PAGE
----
Frankenstein Month: 'Frankenstein Created Woman' (1967)
After the break with continuity in 1964's The Evil of Frankenstein, Hammer's Frankenstein series pretty much gave up on the idea that the movies had any connection to each other, other than featuring Peter Cushing as Baron Frankenstein. In Frankenstein Created Woman, Frankenstein has taken up residence in yet another new small town, this one with seemingly only a single street and a handful of residents, possibly due to budget constraints. For reasons that are never explained, he's forced to work in the attic of the befuddled local doctor, Dr. Hertz (Thorley Walters), as he conducts his latest experiment, this one involving transferring souls into new bodies.
It's a decidedly less scientific (or even pseudo-scientific) pursuit than Frankenstein's endeavors from previous Hammer movies, and it turns into a vehicle for a fairly dull revenge story, in which Frankenstein himself becomes a secondary character. Having perfected an apparatus for extracting the soul from a recently deceased body, Frankenstein seizes on the opportunity to resurrect his young assistant Hans (Robert Morris), who's been executed after being falsely convicted of murder. Conveniently, Hans' beloved, Christina (Susan Denberg), has committed suicide by drowning upon learning of her lover's fate, and so Frankenstein has an intact body in which to place Hans' soul (since Hans' body is without a head).
This whole process takes up nearly two-thirds of the movie, much of which is spent on setting up the three arrogant rich bullies who set up Hans for the murder charge. There's disappointingly little of Frankenstein's mad science going on, and far too much of Hans tangling with the bullies, mooning over Christina and suffering silently in court. (This is the third Hammer movie in which Frankenstein has had an assistant named Hans, but none of the characters have any relation to each other, and they're all played by different actors.) Eventually Frankenstein performs his procedure, helpfully also curing Christina's facial scarring and changing her mousy brown hair to blonde in the process. The revived Christina becomes a total sexpot, seducing and dispatching Hans' tormentors at the behest of the soul now residing in her body.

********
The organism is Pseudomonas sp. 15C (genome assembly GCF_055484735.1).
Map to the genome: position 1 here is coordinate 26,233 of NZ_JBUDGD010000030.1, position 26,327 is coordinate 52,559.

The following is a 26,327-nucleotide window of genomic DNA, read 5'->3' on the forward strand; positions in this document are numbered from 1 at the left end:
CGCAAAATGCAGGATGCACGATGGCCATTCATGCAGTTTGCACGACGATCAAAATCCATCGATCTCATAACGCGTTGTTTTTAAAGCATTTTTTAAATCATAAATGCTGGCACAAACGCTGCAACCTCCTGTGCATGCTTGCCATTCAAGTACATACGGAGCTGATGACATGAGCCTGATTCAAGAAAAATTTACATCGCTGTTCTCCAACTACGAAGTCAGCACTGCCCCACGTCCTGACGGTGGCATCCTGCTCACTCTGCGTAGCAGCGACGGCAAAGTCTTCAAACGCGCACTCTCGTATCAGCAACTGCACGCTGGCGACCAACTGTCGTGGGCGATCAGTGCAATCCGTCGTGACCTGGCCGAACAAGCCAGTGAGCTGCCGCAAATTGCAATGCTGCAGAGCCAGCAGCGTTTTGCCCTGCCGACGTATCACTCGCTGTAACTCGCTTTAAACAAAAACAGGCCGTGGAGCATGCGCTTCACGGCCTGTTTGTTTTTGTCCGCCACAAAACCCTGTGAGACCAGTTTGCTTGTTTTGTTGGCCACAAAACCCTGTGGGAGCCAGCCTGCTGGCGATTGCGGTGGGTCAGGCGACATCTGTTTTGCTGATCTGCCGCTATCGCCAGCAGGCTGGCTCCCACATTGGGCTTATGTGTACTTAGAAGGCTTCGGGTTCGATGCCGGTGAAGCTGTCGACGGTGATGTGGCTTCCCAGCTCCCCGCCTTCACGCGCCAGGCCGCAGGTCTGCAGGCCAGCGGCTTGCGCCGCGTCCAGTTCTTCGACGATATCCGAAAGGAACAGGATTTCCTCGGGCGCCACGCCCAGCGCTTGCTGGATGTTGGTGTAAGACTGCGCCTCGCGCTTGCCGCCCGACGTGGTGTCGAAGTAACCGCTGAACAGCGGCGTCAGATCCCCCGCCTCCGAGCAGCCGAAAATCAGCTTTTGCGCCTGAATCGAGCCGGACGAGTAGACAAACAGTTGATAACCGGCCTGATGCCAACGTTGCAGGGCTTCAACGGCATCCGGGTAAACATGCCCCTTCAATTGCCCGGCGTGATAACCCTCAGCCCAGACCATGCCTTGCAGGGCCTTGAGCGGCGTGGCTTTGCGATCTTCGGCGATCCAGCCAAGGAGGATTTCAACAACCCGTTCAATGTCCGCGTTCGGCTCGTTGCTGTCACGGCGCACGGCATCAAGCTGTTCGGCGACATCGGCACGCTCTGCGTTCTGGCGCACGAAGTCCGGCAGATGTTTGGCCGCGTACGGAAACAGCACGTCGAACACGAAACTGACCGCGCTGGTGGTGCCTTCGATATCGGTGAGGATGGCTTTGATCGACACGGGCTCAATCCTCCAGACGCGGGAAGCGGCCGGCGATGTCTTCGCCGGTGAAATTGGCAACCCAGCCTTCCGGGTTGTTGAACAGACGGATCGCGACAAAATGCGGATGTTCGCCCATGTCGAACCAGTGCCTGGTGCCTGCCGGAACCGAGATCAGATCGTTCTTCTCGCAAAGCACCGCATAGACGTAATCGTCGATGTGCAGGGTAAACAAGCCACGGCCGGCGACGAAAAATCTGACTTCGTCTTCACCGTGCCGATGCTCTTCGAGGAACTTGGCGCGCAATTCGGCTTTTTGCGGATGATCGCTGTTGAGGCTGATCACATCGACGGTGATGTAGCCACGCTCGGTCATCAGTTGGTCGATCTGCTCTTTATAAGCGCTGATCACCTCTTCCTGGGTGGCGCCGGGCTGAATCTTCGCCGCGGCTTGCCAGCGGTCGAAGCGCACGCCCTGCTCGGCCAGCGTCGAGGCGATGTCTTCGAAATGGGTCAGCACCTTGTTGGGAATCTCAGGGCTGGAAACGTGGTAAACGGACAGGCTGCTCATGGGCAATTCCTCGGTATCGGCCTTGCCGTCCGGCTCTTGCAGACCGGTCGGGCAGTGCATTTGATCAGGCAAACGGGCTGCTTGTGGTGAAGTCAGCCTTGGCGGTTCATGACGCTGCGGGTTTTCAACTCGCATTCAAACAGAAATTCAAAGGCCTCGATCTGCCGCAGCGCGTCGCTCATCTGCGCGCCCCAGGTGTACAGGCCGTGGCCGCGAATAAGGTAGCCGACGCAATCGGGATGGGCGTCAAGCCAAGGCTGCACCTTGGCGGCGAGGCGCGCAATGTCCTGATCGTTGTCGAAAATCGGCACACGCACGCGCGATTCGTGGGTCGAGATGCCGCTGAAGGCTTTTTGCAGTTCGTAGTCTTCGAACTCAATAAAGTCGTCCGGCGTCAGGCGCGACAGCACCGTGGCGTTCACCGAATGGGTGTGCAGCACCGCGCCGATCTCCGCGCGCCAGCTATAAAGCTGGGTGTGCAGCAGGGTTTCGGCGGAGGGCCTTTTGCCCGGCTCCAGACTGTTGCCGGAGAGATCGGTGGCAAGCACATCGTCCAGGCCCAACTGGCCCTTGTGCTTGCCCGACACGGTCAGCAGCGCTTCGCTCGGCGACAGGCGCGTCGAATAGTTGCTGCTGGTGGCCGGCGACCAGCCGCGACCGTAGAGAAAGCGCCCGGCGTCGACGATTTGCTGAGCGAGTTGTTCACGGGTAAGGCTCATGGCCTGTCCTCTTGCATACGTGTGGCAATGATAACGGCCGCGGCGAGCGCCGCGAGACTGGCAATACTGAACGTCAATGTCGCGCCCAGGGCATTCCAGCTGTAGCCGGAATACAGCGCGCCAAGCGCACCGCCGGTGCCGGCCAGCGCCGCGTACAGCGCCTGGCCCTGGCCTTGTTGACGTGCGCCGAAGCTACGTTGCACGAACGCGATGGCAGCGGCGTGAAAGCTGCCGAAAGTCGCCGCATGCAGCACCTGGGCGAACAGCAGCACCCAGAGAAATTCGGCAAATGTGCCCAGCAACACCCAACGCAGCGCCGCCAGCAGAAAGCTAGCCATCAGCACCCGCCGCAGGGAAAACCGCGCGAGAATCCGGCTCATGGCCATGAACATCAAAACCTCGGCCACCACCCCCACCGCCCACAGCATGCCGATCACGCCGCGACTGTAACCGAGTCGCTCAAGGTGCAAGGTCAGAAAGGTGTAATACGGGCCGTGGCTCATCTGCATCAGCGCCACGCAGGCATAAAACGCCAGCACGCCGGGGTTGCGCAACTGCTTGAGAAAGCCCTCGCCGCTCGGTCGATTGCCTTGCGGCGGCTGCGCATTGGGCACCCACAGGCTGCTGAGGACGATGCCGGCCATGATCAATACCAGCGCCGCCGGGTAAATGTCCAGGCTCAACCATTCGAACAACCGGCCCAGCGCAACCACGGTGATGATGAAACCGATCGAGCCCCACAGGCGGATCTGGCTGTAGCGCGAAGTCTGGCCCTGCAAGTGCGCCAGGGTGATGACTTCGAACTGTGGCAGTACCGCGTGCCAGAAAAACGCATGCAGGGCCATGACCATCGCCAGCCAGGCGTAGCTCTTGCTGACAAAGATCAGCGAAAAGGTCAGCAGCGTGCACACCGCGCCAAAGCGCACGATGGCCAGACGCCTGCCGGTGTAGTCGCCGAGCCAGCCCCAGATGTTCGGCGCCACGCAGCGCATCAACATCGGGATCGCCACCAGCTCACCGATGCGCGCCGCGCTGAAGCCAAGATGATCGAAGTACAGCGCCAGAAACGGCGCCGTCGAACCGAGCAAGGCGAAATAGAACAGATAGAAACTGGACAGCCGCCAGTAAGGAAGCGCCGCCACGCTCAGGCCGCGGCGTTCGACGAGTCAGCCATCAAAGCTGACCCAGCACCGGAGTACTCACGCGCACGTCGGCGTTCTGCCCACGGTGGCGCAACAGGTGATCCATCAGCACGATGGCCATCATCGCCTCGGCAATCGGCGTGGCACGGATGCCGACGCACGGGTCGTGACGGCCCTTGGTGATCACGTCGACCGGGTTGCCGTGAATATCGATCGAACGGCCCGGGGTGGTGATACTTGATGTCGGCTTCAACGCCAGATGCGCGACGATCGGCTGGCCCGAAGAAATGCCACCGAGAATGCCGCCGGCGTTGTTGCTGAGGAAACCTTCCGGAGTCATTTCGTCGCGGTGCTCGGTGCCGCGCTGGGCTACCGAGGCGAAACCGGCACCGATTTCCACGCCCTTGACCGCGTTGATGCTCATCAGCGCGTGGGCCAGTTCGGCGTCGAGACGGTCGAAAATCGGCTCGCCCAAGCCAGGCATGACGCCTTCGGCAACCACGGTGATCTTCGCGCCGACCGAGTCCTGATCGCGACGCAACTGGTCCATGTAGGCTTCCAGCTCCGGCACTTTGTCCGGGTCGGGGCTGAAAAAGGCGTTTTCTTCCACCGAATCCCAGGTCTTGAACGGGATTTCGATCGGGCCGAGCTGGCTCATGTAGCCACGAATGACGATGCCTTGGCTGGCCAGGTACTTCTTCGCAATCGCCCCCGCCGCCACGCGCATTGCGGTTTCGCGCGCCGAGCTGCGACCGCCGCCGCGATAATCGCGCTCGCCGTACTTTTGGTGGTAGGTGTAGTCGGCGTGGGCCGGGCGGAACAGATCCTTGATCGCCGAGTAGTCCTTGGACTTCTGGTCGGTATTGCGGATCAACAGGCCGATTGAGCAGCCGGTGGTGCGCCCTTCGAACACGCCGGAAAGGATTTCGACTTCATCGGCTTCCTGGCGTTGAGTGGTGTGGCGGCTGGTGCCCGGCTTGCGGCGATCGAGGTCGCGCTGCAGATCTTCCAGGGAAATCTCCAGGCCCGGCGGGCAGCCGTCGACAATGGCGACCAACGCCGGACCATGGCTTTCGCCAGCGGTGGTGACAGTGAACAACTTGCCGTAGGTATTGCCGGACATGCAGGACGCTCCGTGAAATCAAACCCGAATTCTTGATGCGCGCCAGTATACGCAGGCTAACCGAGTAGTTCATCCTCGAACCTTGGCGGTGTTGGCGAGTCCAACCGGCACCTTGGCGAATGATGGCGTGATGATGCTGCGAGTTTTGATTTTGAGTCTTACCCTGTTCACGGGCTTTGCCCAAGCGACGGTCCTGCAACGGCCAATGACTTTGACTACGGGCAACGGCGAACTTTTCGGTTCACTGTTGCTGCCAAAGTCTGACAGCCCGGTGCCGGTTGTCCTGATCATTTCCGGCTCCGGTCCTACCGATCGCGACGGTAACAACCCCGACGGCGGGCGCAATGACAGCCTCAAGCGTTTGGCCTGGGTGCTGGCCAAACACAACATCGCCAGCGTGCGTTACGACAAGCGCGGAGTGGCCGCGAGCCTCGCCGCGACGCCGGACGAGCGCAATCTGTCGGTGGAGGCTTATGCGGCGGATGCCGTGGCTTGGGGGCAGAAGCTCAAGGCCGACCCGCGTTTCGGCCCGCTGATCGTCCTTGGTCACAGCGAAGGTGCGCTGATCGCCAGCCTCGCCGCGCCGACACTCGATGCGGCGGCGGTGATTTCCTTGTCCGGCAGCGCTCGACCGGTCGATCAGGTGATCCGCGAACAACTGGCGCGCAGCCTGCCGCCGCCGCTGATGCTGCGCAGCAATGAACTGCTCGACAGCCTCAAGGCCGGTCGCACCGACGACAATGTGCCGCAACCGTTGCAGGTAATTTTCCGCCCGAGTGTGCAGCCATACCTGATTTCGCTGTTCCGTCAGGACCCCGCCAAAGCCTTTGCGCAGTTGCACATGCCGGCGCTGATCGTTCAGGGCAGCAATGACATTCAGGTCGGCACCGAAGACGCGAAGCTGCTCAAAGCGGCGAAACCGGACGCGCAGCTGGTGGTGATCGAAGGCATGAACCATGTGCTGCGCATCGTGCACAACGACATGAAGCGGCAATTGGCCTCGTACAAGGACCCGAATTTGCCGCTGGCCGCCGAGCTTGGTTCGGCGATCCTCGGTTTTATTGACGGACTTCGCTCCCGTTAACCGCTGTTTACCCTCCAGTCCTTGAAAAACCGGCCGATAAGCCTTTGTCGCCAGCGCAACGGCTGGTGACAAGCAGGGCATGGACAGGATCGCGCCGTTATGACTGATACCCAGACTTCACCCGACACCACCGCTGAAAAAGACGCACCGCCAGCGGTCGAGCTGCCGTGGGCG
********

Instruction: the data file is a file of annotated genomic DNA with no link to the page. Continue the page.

Or something like that. It's not quite clear how the soul combination process works, and Christina appears to retain her own soul while experiencing Hans' soul as a voice inside her head. Instead of exploring ideas of identity and mortality, as in the series-best entry The Revenge of Frankenstein, screenwriter John Elder (returning from the previous movie) and director Terence Fisher (back after taking one movie off) focus on lurid sex and violence, luxuriating in Christina's seductions and gruesome murders. Even the sets and costumes are garish and grotesque. Frankenstein is back to being the arrogant sociopath of the first movie in the series, and Cushing is as effective as ever. But as his character becomes increasingly less important to the story, he's left with nothing to do but bluster impotently.